Leave it to the historic elegance of Quebec City to lend even the premiers’ conference, that annual group gripe about Ottawa, the ebullience of a street party. As the premiers arrived for cocktails at City Hall one early evening last week—after eight hours of intense closed-door meetings—strolling tourists to form a cheerful crowd. Across
die narrow street, three open-air performers in clown costumes respectfully took a break. But before the last few premiers could straggle up, one performer grew tired of waiting and lit his torches.
The throng swivelled: camcorders that had just captured the arrival of the premiers, who had spent the day trying to keep a dizzying array of spending and tax proposals in the air, now fixed on a real fire juggler, Ti’Guy L’hallucinant.
The Hallucinator finished his show without being burned. The same cannot be said for the premiers. As the meetings ended, they were forced on the defensive for throwing about a shopping list of costly demands. Even some premiers admitted their discussions at times degenerated into hairsplitting. Should they demand Ottawa provide “substantial” or “sustainable” tax cuts? (“Sustainable” won out in the final communiqué.) “We went through six draffs,” moaned Albertas Ralph Klein later. “It got a little tiresome.” No doubt. Yet these sessions were far from trivial. The premiers were grappling with the big political question of the day: how should the swelling federal surplus, now projected by the Royal Bank of Canada to reach $25.9 billion by 2004-2005, be split?
The premiers’ answer: into many pieces. Instead of following the successful example of last year’s get-together in Saskatoon—where an unambiguous plea to make health care the country’s top priority pushed Ottawa to restore $2.5 billion in annual payments to medicare—this year they failed to find
a sharp focus. The premiers want Ottawa to cough up the rest of the transfer payments cut during the first-term deficit fight—roughly $3.7 billion a year—and they want unspecified millions more to aid Prairie farmers, pave highways and subsidize shipbuilders, On top of everything was the call for cuts to personal income tax and unem-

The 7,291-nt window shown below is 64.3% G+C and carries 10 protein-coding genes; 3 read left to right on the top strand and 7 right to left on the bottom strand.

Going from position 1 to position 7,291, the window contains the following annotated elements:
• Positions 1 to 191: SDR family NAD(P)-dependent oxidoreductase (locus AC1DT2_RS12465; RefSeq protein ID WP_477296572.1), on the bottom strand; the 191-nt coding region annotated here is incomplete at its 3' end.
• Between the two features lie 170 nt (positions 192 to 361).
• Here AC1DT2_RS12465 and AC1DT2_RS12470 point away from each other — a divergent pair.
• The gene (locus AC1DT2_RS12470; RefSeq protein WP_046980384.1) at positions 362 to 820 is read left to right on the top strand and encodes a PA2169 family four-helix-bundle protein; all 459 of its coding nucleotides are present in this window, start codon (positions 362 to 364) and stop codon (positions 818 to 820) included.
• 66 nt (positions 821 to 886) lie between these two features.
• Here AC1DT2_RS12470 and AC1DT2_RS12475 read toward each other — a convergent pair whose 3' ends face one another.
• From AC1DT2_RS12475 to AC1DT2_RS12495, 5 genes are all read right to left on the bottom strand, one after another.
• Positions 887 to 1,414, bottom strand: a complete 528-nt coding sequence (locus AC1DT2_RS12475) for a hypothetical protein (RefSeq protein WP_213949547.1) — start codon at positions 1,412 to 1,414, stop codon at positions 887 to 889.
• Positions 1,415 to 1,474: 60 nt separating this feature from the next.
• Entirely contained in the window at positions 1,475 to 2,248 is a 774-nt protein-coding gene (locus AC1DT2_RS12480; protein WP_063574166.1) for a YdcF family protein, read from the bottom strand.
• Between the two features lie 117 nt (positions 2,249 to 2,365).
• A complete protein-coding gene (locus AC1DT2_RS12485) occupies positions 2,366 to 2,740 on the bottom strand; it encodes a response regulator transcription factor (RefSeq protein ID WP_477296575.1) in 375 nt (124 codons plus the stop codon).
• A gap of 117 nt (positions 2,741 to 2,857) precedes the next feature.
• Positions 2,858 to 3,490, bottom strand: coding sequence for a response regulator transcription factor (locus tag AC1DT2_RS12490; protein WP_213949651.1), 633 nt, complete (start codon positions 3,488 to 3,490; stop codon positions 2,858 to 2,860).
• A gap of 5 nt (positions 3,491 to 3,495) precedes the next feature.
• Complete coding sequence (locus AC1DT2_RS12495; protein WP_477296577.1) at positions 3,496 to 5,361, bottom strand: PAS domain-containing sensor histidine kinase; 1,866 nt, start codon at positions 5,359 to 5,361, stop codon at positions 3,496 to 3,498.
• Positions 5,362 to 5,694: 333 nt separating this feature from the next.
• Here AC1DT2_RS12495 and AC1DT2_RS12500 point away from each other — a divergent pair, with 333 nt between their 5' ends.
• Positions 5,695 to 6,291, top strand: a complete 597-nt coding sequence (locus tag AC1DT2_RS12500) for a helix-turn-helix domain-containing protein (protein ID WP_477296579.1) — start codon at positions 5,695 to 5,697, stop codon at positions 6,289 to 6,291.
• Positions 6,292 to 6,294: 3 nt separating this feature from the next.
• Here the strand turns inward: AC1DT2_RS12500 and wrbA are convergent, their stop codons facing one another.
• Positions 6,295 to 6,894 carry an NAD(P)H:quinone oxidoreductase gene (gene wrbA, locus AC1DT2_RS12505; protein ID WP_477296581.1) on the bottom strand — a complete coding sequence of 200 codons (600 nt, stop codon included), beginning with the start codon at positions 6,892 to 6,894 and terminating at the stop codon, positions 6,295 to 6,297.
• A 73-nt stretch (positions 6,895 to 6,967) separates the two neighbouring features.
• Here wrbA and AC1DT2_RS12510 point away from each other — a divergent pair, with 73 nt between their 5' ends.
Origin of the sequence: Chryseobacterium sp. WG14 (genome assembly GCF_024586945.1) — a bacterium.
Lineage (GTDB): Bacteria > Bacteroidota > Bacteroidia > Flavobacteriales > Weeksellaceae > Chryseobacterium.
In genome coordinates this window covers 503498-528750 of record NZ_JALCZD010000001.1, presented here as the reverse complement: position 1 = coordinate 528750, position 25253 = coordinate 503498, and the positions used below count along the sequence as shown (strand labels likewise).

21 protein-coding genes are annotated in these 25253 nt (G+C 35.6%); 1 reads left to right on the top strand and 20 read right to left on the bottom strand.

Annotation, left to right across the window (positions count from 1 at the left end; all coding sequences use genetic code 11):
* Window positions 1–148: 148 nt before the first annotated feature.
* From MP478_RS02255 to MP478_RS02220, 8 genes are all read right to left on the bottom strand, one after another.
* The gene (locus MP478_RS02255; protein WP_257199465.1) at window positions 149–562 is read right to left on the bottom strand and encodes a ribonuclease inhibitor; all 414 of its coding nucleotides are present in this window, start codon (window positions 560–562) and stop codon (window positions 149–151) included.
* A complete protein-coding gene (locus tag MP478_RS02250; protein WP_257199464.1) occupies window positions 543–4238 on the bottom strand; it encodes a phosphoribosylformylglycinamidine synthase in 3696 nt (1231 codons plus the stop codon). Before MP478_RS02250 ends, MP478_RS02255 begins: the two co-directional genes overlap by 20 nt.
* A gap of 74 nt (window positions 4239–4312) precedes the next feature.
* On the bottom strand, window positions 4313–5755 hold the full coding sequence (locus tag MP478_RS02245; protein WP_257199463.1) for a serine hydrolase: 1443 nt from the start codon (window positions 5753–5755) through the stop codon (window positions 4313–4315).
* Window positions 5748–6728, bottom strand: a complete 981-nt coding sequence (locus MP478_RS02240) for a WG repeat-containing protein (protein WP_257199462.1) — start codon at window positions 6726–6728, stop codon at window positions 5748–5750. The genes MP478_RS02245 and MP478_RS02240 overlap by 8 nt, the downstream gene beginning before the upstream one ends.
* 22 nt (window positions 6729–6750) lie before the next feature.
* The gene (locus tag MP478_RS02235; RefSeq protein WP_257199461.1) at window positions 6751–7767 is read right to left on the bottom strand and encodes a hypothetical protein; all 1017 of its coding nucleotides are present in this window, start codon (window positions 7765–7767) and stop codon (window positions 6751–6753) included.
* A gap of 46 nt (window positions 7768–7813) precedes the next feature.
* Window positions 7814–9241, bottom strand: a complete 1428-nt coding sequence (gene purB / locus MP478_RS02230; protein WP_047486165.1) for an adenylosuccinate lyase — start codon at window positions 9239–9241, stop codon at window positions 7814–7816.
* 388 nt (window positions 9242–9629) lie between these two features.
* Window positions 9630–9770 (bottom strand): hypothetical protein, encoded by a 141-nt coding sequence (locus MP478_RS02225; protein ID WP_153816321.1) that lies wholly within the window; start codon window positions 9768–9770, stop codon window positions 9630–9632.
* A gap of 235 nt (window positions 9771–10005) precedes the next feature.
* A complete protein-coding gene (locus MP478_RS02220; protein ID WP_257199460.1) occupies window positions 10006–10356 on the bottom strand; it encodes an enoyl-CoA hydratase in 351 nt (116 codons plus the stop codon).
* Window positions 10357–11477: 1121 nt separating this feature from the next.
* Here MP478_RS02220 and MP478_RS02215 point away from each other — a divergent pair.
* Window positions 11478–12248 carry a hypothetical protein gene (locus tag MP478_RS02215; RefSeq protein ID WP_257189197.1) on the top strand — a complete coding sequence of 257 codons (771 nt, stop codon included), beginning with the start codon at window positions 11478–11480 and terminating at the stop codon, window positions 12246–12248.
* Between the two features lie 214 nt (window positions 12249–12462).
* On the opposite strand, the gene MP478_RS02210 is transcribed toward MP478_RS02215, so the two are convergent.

ployment insurance premiums. “To have 20 priorities is to have no priorities,” sniffed federal Finance Minister Paul Martin from Ottawa, The premiers’ long wish list left them exposed to such sniping. Also to the jibe that the compromises struck between tax and spending options sound eerily like what Prime Minister Jean Chrétien likes to call his “balanced approach” to
the revenue surplus. Yet the premiers were hardly signing on in advance to new federal spending. In fact, underlying much of the private discussion in Quebec City was a growing concern about what Ottawa’s renewed fiscal strength might mean for federalism’s balance of power. So when Ontario Pre-
mier Mike Harris pressed his peers— without great success—to demand big federal tax cuts, it represented more than a neoconservative desire to reclaim money for taxpayers: it was also a provincial kingpin’s instinct to limit Ottawa’s revenue flow.
Anxiety about an ascendant Ottawa was undisguised in the premiers’ spending prescriptions. Noting the Chrétien government’s growing interest in a socalled children’s agenda, for federal spending on preschool care and education, they quickly claimed the turf as their own. The premier chairing the meetings may have had the most inter-
est in curbing Ottawa’s clout. As host, Lucien Bouchard’s constructive role had Newfoundland’s Brian Tobin calling him Captain Canada. But for his own voters, the separatist premier’s explanation went beyond joking. “Whatever happens,” he said pointedly, “Quebec will always have to sit down with the provinces.” With another referendum as early as next year, Bouchard had reason to adopt a conciliatory tone. His tightrope walk from his persona as sovereigntist champion to that of constructive premier may have been the smoothest of the street performances on display in the old walled city.
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